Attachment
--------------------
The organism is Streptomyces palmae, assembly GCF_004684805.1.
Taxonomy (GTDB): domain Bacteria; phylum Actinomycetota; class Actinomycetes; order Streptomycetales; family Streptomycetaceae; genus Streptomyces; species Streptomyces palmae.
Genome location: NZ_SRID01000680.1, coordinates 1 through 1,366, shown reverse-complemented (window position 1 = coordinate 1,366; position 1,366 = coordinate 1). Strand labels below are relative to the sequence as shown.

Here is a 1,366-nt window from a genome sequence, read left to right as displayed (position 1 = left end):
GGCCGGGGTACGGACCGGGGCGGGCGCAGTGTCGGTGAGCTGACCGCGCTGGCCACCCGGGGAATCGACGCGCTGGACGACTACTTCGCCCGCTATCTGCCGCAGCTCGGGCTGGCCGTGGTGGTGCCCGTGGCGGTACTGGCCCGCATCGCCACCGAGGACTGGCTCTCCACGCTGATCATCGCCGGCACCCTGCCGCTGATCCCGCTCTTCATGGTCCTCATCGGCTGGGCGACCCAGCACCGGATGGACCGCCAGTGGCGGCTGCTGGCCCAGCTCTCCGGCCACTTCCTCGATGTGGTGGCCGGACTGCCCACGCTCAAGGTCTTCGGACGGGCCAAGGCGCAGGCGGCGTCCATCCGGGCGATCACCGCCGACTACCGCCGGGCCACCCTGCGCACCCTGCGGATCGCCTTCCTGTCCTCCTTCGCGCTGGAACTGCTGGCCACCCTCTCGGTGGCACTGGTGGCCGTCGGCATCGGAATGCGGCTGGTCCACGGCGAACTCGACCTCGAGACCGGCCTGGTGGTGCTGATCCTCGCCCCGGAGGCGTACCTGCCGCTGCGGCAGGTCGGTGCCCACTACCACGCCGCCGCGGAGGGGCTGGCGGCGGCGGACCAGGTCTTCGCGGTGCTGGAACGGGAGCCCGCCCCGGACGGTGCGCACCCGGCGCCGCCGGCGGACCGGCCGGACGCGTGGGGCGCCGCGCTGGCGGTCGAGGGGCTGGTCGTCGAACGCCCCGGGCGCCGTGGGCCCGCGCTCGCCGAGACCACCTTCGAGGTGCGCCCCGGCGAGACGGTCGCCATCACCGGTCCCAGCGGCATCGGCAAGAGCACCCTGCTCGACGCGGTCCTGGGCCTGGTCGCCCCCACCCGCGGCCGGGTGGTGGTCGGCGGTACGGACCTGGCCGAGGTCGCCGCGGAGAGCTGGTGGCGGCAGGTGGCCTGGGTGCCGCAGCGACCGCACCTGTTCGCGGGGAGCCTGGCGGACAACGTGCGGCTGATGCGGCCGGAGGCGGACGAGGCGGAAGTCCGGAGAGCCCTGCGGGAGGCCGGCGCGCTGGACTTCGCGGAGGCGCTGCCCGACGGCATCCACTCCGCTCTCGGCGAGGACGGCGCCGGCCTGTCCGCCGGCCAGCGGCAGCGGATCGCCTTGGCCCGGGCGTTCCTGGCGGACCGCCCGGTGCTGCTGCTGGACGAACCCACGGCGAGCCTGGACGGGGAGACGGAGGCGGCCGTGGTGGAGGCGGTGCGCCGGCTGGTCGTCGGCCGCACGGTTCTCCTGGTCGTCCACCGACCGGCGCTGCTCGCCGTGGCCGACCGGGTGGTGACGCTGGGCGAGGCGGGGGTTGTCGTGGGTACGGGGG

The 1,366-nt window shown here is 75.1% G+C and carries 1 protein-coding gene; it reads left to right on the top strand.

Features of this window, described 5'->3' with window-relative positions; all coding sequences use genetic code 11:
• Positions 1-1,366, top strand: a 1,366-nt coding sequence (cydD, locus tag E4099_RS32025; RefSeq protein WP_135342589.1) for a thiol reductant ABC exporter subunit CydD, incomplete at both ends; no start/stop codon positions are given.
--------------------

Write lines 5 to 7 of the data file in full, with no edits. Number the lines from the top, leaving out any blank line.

GGCCGGGGTACGGACCGGGGCGGGCGCAGTGTCGGTGAGCTGACCGCGCTGGCCACCCGGGGAATCGACGCGCTGGACGACTACTTCGCCCGCTATCTGCCGCAGCTCGGGCTGGCCGTGGTGGTGCCCGTGGCGGTACTGGCCCGCATCGCCACCGAGGACTGGCTCTCCACGCTGATCATCGCCGGCACCCTGCCGCTGATCCCGCTCTTCATGGTCCTCATCGGCTGGGCGACCCAGCACCGGATGGACCGCCAGTGGCGGCTGCTGGCCCAGCTCTCCGGCCACTTCCTCGATGTGGTGGCCGGACTGCCCACGCTCAAGGTCTTCGGACGGGCCAAGGCGCAGGCGGCGTCCATCCGGGCGATCACCGCCGACTACCGCCGGGCCACCCTGCGCACCCTGCGGATCGCCTTCCTGTCCTCCTTCGCGCTGGAACTGCTGGCCACCCTCTCGGTGGCACTGGTGGCCGTCGGCATCGGAATGCGGCTGGTCCACGGCGAACTCGACCTCGAGACCGGCCTGGTGGTGCTGATCCTCGCCCCGGAGGCGTACCTGCCGCTGCGGCAGGTCGGTGCCCACTACCACGCCGCCGCGGAGGGGCTGGCGGCGGCGGACCAGGTCTTCGCGGTGCTGGAACGGGAGCCCGCCCCGGACGGTGCGCACCCGGCGCCGCCGGCGGACCGGCCGGACGCGTGGGGCGCCGCGCTGGCGGTCGAGGGGCTGGTCGTCGAACGCCCCGGGCGCCGTGGGCCCGCGCTCGCCGAGACCACCTTCGAGGTGCGCCCCGGCGAGACGGTCGCCATCACCGGTCCCAGCGGCATCGGCAAGAGCACCCTGCTCGACGCGGTCCTGGGCCTGGTCGCCCCCACCCGCGGCCGGGTGGTGGTCGGCGGTACGGACCTGGCCGAGGTCGCCGCGGAGAGCTGGTGGCGGCAGGTGGCCTGGGTGCCGCAGCGACCGCACCTGTTCGCGGGGAGCCTGGCGGACAACGTGCGGCTGATGCGGCCGGAGGCGGACGAGGCGGAAGTCCGGAGAGCCCTGCGGGAGGCCGGCGCGCTGGACTTCGCGGAGGCGCTGCCCGACGGCATCCACTCCGCTCTCGGCGAGGACGGCGCCGGCCTGTCCGCCGGCCAGCGGCAGCGGATCGCCTTGGCCCGGGCGTTCCTGGCGGACCGCCCGGTGCTGCTGCTGGACGAACCCACGGCGAGCCTGGACGGGGAGACGGAGGCGGCCGTGGTGGAGGCGGTGCGCCGGCTGGTCGTCGGCCGCACGGTTCTCCTGGTCGTCCACCGACCGGCGCTGCTCGCCGTGGCCGACCGGGTGGTGACGCTGGGCGAGGCGGGGGTTGTCGTGGGTACGGGGG

The 1,366-nt window shown here is 75.1% G+C and carries 1 protein-coding gene; it reads left to right on the top strand.

Features of this window, described 5'->3' with window-relative positions; all coding sequences use genetic code 11: